Every little detail on a coat of arms means something. For someone like me who enjoys solving puzzles, interpreting the arms shown in the book has been a fun challenge using the illustrations of terms.

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Like Sir Walter, my Debrett’s has given me “occupation for an idle hour” and I’m still discovering fascinating new bits of information in its pages; like this entry for Elizabeth Rawdon, Baroness Hungerford:

What?!? I was pretty startled to see a woman listed among the barons, since all my research showed noble titles were passed from male to male in each generation. But with Lady Hungerford’s entry, I charged off on a new flurry of research to figure out how it was possible that a woman inherited a baronetcy.

I’m still working my way through the book, and with each reading I seem to discover new revelations that fascinate me. That’s why I can whole-heartedly agree with Sir Walter: poring over the pages of a book about the peerage never fails to hold my interest.

 

 

My Inspiration for Mary and the Captain

Mary and the Captain was so much fun to write! As part of my writing process I collected several images that helped inspire (directly and indirectly) different scenes in the story. I thought I’d share a few of those images with you.

We all know Mary Bennet loved to play the pianoforte and the image below made me think of Mary (although I believe Mary would have worn her hair in a much plainer style). Added inspiration: I love the intricate mullions that divide the panes of glass in the window behind Mary.

I found the following image on an old Rafael Tuck French postcard. Although I didn’t have a scene in the book where Mary played for a young child, I though this illustration was very sweet.

In the book, ten-year-old boy Daniel Westover receives a gift of new toys from Kitty Bennet. This 1774 painting by Jean Simeon Chardin shows a boy about the same age as Daniel Westover, playing with a small top, similar to the one Kitty would have given Daniel.

And this painting by Louis Monzies shows three men playing with bilbo-catchers, trying to get the ball in the cup.

When I wrote the scene where Caroline Bingley calls upon Mr. Penrose at the vicarage, I had in mind this lovely watercolor of Oakham Parsonage by John Hassell:

And here’s a second view by the same artist showing Oakham Church. Wouldn’t this be a lovely place to listen to one of Mr. Penrose’s sermons?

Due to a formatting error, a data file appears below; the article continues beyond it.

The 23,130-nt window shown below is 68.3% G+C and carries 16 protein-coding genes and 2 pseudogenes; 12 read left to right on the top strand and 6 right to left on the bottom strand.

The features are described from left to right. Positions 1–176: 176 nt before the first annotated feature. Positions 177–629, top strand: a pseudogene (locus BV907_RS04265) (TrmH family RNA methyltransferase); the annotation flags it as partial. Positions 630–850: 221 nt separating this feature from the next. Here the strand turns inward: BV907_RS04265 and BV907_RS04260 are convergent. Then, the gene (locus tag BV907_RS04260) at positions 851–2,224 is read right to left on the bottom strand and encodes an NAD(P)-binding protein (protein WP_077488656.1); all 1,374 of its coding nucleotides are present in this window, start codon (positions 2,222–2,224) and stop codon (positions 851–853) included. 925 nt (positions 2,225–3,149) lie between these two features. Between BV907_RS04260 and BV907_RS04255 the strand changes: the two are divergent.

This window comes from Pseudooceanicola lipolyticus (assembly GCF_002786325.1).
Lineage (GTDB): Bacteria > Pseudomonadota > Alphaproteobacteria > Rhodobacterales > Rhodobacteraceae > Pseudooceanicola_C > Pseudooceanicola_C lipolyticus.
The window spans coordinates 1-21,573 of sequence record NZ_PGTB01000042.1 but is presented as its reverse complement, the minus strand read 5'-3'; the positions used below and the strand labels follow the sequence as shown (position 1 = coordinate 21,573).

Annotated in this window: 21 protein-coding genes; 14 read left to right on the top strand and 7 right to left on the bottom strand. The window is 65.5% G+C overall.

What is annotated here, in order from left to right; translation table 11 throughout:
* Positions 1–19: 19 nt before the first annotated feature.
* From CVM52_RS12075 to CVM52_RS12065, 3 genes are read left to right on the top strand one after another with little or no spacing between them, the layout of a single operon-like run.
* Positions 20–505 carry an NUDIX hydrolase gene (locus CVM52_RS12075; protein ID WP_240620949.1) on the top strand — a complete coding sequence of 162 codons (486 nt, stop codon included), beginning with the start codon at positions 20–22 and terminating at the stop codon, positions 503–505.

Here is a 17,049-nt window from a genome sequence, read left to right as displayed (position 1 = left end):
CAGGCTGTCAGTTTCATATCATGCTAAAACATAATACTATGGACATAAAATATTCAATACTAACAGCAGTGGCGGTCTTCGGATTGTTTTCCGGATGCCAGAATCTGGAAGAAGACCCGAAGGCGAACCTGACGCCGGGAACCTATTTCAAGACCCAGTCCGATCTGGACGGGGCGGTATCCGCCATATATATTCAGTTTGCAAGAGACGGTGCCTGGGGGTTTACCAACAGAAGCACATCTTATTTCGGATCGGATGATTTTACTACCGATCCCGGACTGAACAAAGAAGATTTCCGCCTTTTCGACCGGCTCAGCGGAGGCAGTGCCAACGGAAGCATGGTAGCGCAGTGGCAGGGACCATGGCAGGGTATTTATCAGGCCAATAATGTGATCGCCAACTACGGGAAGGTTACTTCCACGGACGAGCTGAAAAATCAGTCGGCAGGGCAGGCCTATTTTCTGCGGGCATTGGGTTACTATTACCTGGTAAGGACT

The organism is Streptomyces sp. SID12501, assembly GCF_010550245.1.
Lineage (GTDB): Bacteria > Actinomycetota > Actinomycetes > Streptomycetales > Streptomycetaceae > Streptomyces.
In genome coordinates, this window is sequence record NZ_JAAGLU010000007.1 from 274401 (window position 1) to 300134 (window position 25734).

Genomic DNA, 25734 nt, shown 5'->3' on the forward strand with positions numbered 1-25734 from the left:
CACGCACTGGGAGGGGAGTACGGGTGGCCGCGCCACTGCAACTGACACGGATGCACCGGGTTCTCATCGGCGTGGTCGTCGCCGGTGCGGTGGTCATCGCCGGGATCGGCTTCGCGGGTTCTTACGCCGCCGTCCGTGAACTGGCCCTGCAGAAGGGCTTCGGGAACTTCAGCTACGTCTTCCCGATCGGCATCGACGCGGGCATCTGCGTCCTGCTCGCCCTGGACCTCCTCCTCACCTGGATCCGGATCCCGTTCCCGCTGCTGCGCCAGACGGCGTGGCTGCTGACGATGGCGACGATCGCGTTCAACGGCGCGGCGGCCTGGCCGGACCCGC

Now that I’ve shared these images with you, I wonder if they match the way you envisioned the same scenes in Mary and the Captain?

Haven’t read Mary and the Captain yet? You can read the first four chapters of Mary and the Captain; just click here!

 

Let’s Dance!

I’m about half-way through the first draft of my next book (tentatively titled The Company She Keeps). In one of the early chapters there’s a ball at the home of the fictional Lady Pangborn. You may have noticed that balls, dressing up and beautiful ladies dancing with handsome gentlemen are staples of the Regency romance. They’re also a few of the reasons I enjoy reading and writing the genre.

Quadrille_Practicing at Home ed

Practicing the Quadrille at home

So when it comes time for me to write said ballroom scene, it’s pretty important that I know what I’m talking about. The truth of the matter is that I really don’t know the difference between a quadrille or a country dance. I grew up in the twentieth century, where the last dance I can remember that had a name was the Macarena.

Quadrilles ed

“The Summer” by an unknown artist.

As an avid viewer of Dancing with the Stars I can recognize a Waltz and an Argentinian Tango, and several other modern ballroom dances. Each dance has certain required elements, but at the same time, dancers have a broad leeway for interpreting the dance in their own way.

Quadrille_A Droit Sur Le Cote ed

Beginning the “Right Side of the Coast” quadrille. Artist unknown

Not so during the Regency. Ballroom dances during the Regency were highly proscribed. With the exception of the Waltz, most dances were based on regimented formations and intricate stepping patterns.

Quadrille_La Pastourelle ed

“The Shepherdess,” a quadrille.

The quadrille was just such a dance. The quadrille was all about the dancers forming precise figures; and each figure was specific to the tune being played. Quadrilles were long, difficult dances. Practicing at home or with a dancing master was a necessity to ensure one knew all the steps, figures and changes. Quadrilles were popular but woe to anyone who missed a step. The caricature below shows dancers desperately trying to master Le Moulinet (The Reel) so they can dance it flawlessly in the ballroom:

Practicing at Home ed

Le Moulinet; practicing quadrille dancing at home for fear of accidents at the ball. Artist unknown

In Regency romances the purpose of the ballroom dance is much more than just an opportunity for characters to move to the music. Jane Austen herself set the standard for what ballroom scenes should accomplish when she wrote the exchange between Elizabeth Bennet and Mr. Darcy at the Netherfield ball:

They stood for some time without speaking a word; and she began to imagine that their silence was to last through the two dances, and at first was resolved not to break it; till suddenly fancying that it would be the greater punishment to her partner to oblige him to talk, she made some slight observation on the dance. He replied, and was again silent. After a pause of some minutes, she addressed him a second time with: “It is your turn to say something now, Mr. Darcy. I talked about the dance, and you ought to make some sort of remark on the size of the room, or the number of couples.”

He smiled, and assured her that whatever she wished him to say should be said.